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Connecting for Change: What do members think about the CJA’s work?

Crowd at CJA event

By Kathleen Christie, the CJA’s External Evaluator 

A survey was carried out in spring 2021 to capture a broad range of member views on the Criminal Justice Alliance’s progress on its Connecting for Change strategy. Over half of the CJA’s membership (86 organisations in total) took part. This summary outlines key findings in three areas, namely member engagement; influencing; and contributing to lasting change.

Member engagement 

‘The Criminal Justice Alliance has now found it’s voice and mojo – it should keep on going.’ Large organisation.

‘The structured thematic discussions around race and racism were very strong.’ Small organisation. 

Amplifying voice and providing information. Members are appreciative of the role the CJA plays in amplifying voice and active listening. In addition, the CJA was identified as a ‘critical friend’ and a ‘champion of change’ which leads the way on criminal justice reform.  Overall, respondents identified three clear strengths: 

  • The CJA delivers relevant information to members (60 percent strongly agreed, 40 percent agreed) 
  • The CJA helps members understand aspects of the criminal justice system outside of their remit (53 percent strongly agreed and 40 percent agreed) 
  • The CJA helps members feel part of a bigger network for change (55 percent strongly agreed and 39 percent agreed) 

However, one suggested area for improvement is for the CJA to better help members learn and reflect, with 13 percent of respondents disagreeing that the CJA helps their organisation to learn and reflect on their work.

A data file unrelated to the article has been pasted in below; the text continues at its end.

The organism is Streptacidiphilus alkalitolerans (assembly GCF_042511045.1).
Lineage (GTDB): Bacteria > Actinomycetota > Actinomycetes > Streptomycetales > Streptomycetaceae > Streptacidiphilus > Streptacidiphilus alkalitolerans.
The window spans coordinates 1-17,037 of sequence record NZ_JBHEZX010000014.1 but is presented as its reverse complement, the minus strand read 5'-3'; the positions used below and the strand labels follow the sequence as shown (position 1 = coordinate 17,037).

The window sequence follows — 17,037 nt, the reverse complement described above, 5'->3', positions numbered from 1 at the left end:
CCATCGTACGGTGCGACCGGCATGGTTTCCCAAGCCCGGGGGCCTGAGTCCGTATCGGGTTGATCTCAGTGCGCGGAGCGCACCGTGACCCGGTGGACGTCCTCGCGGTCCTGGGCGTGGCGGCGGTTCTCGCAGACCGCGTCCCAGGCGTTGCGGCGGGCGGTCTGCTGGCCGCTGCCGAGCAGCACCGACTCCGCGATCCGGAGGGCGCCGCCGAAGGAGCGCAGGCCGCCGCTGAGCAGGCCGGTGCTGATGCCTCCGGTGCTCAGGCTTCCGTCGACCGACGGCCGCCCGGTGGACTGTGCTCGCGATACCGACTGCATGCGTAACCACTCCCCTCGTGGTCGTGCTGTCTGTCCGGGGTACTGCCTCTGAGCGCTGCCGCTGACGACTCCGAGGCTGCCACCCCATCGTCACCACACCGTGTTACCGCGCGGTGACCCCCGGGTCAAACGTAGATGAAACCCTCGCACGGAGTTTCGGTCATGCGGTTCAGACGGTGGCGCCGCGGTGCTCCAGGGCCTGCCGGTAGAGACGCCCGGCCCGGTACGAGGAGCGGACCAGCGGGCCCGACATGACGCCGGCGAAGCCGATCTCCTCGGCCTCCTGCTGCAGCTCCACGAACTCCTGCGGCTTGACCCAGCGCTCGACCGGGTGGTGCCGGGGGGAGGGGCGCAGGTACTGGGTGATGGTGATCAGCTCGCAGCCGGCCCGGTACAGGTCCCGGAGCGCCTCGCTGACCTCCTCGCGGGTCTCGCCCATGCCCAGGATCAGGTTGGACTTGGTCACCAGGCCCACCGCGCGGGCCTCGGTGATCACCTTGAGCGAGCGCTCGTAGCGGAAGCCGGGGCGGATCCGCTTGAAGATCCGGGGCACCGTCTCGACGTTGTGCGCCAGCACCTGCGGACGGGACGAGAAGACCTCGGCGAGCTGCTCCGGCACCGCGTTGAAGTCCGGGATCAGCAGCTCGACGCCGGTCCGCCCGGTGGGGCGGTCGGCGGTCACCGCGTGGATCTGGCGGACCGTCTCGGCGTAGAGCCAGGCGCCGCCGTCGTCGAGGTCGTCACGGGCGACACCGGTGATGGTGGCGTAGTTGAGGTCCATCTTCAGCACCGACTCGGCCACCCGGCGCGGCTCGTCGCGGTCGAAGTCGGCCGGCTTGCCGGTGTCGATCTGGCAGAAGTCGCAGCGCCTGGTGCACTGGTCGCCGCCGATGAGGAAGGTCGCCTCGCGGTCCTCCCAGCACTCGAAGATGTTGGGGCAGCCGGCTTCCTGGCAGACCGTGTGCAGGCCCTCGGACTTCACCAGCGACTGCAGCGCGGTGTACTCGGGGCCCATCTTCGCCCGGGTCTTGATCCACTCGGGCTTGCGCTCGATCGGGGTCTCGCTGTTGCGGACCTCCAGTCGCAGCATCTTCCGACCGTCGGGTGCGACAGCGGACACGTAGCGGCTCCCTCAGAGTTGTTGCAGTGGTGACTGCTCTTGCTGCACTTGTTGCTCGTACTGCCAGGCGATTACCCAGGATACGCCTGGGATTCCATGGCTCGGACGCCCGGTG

Communication tools. The CJA’s current broad range of communication tools are well received. Three tools were deemed most useful by respondents, namely member bulletins, policy bulletins and the CJA’s roundtables and expert groups. Around 70 percent of respondents rated both the member and policy bulletin resources as ‘very useful’, with several small organisations recognising the bulletins as an important ‘entry point’ tool to the CJA.   

Events. In terms of events, 71 percent of members said the CJA’s Members Meetings are useful. Six members (representing a range of organisational sizes) voiced further appreciation of the CJA’s current approach to selecting topics and speakers for its Members Meetings and other events, summed up by a small research organisation member as ‘a good mix and balance.’ Positive insights were shared by members on the value of CJA events in helping to shape collective issue responses. In addition, nearly 70 percent of respondents acknowledged the CJA Awards as useful.  


The CJA could be more bullish in challenging policy areas which are detrimental.’  Medium-sized organisation. 

The criminal justice system can’t build back better unless it arrives in the twenty-first century.’ Small organisation. 

The CJA’s approach to engaging members in influencing policy and practise is applauded.  Over four in five respondents agree that it is effective in this role, with more than 40 percent of members rating the CJA as ‘very effective’. Forward suggestions centred on refining the existing Connecting for Change strategy in areas such as strategic focus and impact; influencing tone; and building coalitions.